Thanks -- that's good to know!
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  6. Mod Neophyte Super Moderator redwudz's Avatar
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    More important than what capture device is which playback device are you using? What VHS deck? Brand and model?

    Do you have a TBC to stabilize the VHS video output?

    Composite or S-Video outputs?

    I would agree with using DV. It's easy to work with for filtering and sync adjustments.
    I still use VirtualDub for that, but using AVISynth is probably a better choice, just a bit more of a learning curve.
    Lot of filters available for VD. I use WinDV for transfer from My ADVC-100.

    I also use Audacity for audio filtering. Just open the file in VD, demux the audio. Then drop it into Audacity, filter, then mux back with the video in VD.
    I just leave VD open for that. You can frameserve the DV file out of VD to a MPEG encoder for authoring to DVD. Or convert it to a more compact
    format like H.264. I mostly use VidCoder for that. I also convert to AC3 audio with Audacity, but that's your choice.

    Alternately, you could use a video capture card, capture using Lagarith or HuffyUV codecs and go from there. You would still need the same VHS setup.
    You will have very good quality most of the time, but huge files. If you have 'several hundred VHS tapes' as I did, DV was a lot easier.
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    Originally Posted by Pixelrage View Post

    I'm sure some might ask why I don't just use the ADVC300 - I figure it's already old technology and I want the newest thing out there, preferably something with Thunderbolt. I've been doing research on many of these new capture devices, and it seems like half the reviews for them are positive, and the other half negative - I'm not sure what side is more believable.
    You would be better off using the ADVC300 and putting a firewire card in an empty slot of your new computer.

    If you really want to spend $400, buy a professional grade VCR that has a TBC and svideo.
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  8. Member PuzZLeR's Avatar
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    Originally Posted by Pixelrage
    I've just built a new PC with the following specs:

    - Processor: Intel Core i7 4770k Haswell quad core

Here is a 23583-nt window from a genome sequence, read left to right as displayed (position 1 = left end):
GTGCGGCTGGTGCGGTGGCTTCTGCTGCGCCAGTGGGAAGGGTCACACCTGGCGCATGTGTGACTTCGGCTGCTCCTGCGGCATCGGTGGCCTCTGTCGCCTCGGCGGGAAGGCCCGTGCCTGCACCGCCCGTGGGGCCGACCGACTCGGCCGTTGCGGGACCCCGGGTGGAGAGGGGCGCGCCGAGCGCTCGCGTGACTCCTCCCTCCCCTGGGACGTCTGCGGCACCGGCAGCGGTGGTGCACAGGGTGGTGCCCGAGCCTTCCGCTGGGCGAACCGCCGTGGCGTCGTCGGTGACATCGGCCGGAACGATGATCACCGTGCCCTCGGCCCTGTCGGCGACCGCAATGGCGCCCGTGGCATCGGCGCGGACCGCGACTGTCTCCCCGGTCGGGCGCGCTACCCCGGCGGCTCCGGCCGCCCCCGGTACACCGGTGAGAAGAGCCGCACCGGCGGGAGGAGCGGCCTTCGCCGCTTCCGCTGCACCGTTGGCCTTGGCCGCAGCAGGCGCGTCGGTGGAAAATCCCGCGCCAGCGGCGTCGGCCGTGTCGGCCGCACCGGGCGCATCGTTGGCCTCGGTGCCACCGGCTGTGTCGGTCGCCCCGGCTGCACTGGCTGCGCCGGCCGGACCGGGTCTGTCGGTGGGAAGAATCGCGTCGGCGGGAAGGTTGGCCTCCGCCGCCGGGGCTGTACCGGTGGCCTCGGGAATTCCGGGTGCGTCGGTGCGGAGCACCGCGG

- Motherboard: ASUS Z87 Deluxe Quad (this board has 2 Thunderbolt ports)
    - Graphics card: EVGA GeForce GTX 780 Ti Superclocked
    - RAM: G. Skill Ripjaws 32 GB (4x8GB) 240-pin DDR3 SDRAM 1866
    - SSD: Samsung 840 Evo 750 GB
    - HDD: WD Black Series 4 TB
    - Blu Ray: LC 14x SATA blu ray burner
    A better computer will not ensure better quality in this day and age with VHS capture, when computers as ancient as 8 years old can be adequate for this task. Better quality starts with a good VCR, for better playback during capture, more than anything.

    However, your advantage here would shine if you wish to plunge into the world of post-processing, and the CPU intensive tasks required for this. You will have shorter times.

    And also capture to SSD if you can, and if it's an internal slave drive, since this is less likely to drop frames.

    Originally Posted by Pixelrage
    - Capture video directly from VHS tapes - most of which I'd describe to be a 7/10-9/10 in quality,
    Keep in mind, they may be of that quality in the relative light of VHS quality, but in the modern age, this drops drastically. VHS video, no matter how good it was, will not look that great in digital on modern displays/wares.

    I'm not saying this to be negative. Just keep expectations reasonable.

    However, if you wish to learn a few post-processing techniques, this could close the gap from horrid to acceptable to decent quality on the big screen today.

    Originally Posted by Pixelrage
    - Capture video from VHS tapes that have some elements like jumpy video, or video that [when previously captured] wound up having a second or more of delay between audio & video